Thursday, October 27, 2011

NorthStar Games: Say AnythingFamily Edition

Say Anything from NorthStar Games is a game of perspective taking for 3-6 players ages 8+, retail priced at $19.99. If you're looking for a fun family game that works for a family that includes an individual on the autism spectrum, this is it.

The set up and rules are pretty simple. One player each round is the judge. The judge draws a card from the stack of Question Cards and chooses a question to read aloud. All of the players write an answer on a mini dry-erase board and each player places the dry erase board face up on the table (or floor - we like to play games on the floor) in front of them as quickly as possible. The judge chooses his/her favorite answer by marking it on the game piece called the SELECT-O-MATIC 6000 (which looks like a teeny spinner from a game, except it doesn't spin - the judge dials the arrow to the color of the player whose answer he likes the best).

The players guess which answer the judge chose - and that is how points are earned.

The player who wrote the answer that the judge chose earns a bonus point, so there is an additional level of perspective taking and strategy here if you know the judge well and know what answer he or she might choose.

Here's an example of some questions:

What would be the worst place to talk on a cell phone?
Who is the greatest musician or band ever?
What animal would it be the most fun to be?

The game is over once everyone has asked two questions. The winner is the player w/ the most points.

This is my kind of game. It's short and sweet. Say Anything is the type of game that autism moms, professionals who work with kids with developmental delays and with individuals w/ autism like. We rarely play any game out of the box by the rules, and Say Anything has outside-the-box value. The little question cards are little gems in terms of practicing shared attention and perspective taking.

And yes, of course I used the question cards outside of the game. ;) They're great dinner questions or riding in the car questions that can be used to grow perspective taking for actually playing the game.

One aspect that I really like in terms of playing w/ a child who has autism is the context of question-asking in the game is a context that does. not. require. the one-right-answer. (So much of our early autism intervention involved bombarding my kid with questions to which there is only one right answer, something that doesn't happen to the rest of the world in real life.)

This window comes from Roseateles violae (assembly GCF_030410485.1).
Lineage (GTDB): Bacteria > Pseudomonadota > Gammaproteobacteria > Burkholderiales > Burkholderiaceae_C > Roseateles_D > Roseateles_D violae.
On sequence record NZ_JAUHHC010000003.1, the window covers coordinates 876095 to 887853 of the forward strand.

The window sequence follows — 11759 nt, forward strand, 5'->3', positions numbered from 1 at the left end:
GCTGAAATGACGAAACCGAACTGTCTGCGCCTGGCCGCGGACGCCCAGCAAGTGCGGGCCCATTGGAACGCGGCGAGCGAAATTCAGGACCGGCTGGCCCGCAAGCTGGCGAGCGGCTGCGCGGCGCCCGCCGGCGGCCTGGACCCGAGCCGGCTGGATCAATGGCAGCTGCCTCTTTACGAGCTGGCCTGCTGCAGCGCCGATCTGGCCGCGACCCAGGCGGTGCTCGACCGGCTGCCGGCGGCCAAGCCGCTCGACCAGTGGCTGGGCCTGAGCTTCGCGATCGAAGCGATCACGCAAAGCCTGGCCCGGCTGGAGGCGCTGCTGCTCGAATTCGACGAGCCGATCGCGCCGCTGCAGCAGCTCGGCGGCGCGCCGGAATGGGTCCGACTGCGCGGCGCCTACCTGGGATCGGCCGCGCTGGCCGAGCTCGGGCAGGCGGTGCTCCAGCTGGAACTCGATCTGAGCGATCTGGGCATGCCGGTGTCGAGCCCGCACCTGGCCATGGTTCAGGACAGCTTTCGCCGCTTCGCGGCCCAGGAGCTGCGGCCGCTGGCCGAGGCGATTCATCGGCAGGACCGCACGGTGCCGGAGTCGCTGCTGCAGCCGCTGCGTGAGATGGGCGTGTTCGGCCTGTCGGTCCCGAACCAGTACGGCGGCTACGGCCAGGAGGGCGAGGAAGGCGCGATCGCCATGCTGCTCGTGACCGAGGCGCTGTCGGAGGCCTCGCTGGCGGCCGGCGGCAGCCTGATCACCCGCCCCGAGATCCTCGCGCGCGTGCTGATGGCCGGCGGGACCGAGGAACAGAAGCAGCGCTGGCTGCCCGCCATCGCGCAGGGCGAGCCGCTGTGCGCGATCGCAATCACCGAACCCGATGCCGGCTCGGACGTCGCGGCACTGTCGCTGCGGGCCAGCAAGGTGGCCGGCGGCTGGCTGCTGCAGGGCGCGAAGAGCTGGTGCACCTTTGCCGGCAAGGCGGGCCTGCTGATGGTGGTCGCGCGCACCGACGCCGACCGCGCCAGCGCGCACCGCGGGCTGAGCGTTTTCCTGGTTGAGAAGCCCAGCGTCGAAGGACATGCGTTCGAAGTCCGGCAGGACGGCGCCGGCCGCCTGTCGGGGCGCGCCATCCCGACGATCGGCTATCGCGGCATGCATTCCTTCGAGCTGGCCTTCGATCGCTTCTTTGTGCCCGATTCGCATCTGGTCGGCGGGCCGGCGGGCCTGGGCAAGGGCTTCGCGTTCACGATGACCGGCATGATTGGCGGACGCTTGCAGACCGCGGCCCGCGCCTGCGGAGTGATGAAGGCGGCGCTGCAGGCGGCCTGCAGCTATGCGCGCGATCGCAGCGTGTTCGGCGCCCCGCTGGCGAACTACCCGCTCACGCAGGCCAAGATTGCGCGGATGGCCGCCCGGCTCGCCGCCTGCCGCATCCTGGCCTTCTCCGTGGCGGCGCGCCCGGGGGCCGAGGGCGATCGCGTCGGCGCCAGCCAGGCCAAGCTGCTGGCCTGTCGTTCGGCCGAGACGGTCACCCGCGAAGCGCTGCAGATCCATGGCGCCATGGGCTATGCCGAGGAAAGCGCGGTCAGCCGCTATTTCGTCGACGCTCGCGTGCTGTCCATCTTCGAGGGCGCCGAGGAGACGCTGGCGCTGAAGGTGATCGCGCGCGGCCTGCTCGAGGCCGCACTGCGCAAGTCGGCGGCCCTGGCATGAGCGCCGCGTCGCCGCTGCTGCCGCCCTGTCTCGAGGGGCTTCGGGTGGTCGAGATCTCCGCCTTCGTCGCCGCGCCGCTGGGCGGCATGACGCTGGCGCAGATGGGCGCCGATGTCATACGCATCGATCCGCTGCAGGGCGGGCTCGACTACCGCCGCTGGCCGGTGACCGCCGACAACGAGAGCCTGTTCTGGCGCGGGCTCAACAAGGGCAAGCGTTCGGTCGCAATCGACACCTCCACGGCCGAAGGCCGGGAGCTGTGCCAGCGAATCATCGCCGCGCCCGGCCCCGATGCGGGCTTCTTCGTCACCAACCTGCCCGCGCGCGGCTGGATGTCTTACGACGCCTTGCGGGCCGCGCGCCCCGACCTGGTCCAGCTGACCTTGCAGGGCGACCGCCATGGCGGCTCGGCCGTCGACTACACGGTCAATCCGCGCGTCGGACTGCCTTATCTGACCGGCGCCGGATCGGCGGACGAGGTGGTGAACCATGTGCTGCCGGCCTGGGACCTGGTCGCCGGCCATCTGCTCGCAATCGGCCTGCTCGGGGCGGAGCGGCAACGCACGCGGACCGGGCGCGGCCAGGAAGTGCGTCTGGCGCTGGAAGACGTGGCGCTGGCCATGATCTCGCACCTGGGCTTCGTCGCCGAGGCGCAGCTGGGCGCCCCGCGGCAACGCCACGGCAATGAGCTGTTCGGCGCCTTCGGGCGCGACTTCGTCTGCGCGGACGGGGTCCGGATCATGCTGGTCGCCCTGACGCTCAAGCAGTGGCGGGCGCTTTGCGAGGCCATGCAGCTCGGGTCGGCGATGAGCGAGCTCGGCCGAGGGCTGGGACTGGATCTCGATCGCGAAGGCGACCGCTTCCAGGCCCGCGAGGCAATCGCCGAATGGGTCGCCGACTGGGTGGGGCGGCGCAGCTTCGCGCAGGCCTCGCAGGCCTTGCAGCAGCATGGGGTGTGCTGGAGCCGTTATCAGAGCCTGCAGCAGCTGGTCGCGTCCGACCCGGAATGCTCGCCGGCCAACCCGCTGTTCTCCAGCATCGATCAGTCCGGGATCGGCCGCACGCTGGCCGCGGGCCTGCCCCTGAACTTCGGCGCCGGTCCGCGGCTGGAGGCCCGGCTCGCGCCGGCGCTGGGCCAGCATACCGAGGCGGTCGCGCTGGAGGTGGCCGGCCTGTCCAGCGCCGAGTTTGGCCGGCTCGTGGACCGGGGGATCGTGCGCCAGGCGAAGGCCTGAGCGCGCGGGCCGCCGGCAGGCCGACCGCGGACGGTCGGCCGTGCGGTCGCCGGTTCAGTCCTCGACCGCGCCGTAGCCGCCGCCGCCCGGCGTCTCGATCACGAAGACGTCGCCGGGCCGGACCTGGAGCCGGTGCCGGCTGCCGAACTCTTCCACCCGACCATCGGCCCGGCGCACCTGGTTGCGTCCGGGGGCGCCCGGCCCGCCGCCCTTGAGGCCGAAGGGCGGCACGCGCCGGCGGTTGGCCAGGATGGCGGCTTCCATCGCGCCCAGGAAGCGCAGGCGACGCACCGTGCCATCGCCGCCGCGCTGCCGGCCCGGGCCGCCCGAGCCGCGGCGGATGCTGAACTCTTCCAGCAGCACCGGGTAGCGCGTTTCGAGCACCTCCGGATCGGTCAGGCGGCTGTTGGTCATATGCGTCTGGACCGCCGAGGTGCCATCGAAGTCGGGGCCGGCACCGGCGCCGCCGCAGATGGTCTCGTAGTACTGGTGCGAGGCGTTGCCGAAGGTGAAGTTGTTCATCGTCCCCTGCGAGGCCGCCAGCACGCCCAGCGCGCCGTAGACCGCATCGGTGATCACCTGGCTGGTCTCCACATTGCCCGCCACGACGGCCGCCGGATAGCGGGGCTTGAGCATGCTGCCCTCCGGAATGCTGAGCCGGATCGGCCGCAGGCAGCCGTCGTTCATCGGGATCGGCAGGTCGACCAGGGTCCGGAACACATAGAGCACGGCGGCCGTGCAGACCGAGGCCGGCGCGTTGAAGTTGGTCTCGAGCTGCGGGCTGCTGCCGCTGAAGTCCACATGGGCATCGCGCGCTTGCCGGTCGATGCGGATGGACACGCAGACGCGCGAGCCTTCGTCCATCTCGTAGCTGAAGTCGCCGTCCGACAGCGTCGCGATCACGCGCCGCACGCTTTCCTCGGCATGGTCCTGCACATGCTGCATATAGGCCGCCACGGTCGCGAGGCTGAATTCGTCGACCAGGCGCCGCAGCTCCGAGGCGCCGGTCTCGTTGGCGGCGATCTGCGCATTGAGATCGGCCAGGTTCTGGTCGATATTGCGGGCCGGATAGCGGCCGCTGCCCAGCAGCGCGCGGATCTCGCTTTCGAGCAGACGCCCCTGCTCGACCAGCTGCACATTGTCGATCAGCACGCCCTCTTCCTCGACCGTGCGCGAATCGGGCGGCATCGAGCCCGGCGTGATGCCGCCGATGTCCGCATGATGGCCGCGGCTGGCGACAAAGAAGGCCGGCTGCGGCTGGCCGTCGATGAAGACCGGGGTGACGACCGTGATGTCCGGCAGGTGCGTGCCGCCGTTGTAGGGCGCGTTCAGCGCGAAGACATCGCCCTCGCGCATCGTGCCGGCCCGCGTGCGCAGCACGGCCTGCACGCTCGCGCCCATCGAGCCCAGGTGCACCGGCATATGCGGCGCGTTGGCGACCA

In order to play the game w/ my homeschooler, I must preview the cards and questions. There are vocabulary words she doesn't know (yes, this is a great way to learn new vocab in context). For example, there is a question about the strangest aquatic animal in the deck of question cards. We got an opportunity to talk about the word "aquatic".

The game is really easy to set up and to play - and it is super easy to customize, as well, to grow perspective taking skills when you create your own questions to which there are really obvious answers. In fact, if you have a child who needs practice and experience in this area, I suggest your creating your own sets of questions as a first step. Here are questions from our house: "What is the best instrument in the marching band?" (I have a really good guess what my marching band student will say or what she would vote for if she were the judge of the round and I can spotlight that for my child w/ autism.) "What is the best sport in the world?" I know what my baseball player would say. "If you could move to any state in the United States, which would it be?" (I'm pretty sure my kids would want to return to Michigan.)

I'm not sure why, exactly, but my child w/ autism tends to like games that come with little dry erase boards and markers. And Say Anything does.

The downsides of the game are the fact that some of the vocabulary is difficult for my child w/ autism - I think the 8+ age recommendation is spot-on - and I have another wrinkle in that getting the other players to slow down and interact at a pace where my homeschooler can keep up can be a challenge.

This is fun family game; a fun game for groups of teens and preteens, may be a good travel game (I wouldn't use the tokens to show player guesses of what answer the judge best likes - the tokens will be lost, I'm sure), and I think speech therapists and special ed professionals will like it a lot, too.

To read my Crewmates' reviews of Say Anything, please go here.

NorthStar Games sent me Say Anything to review as part of my participation with The Old Schoolhouse Crew of reviewers. (I get to keep the game.) I was not paid for this review and am not obligated to provide a positive review.

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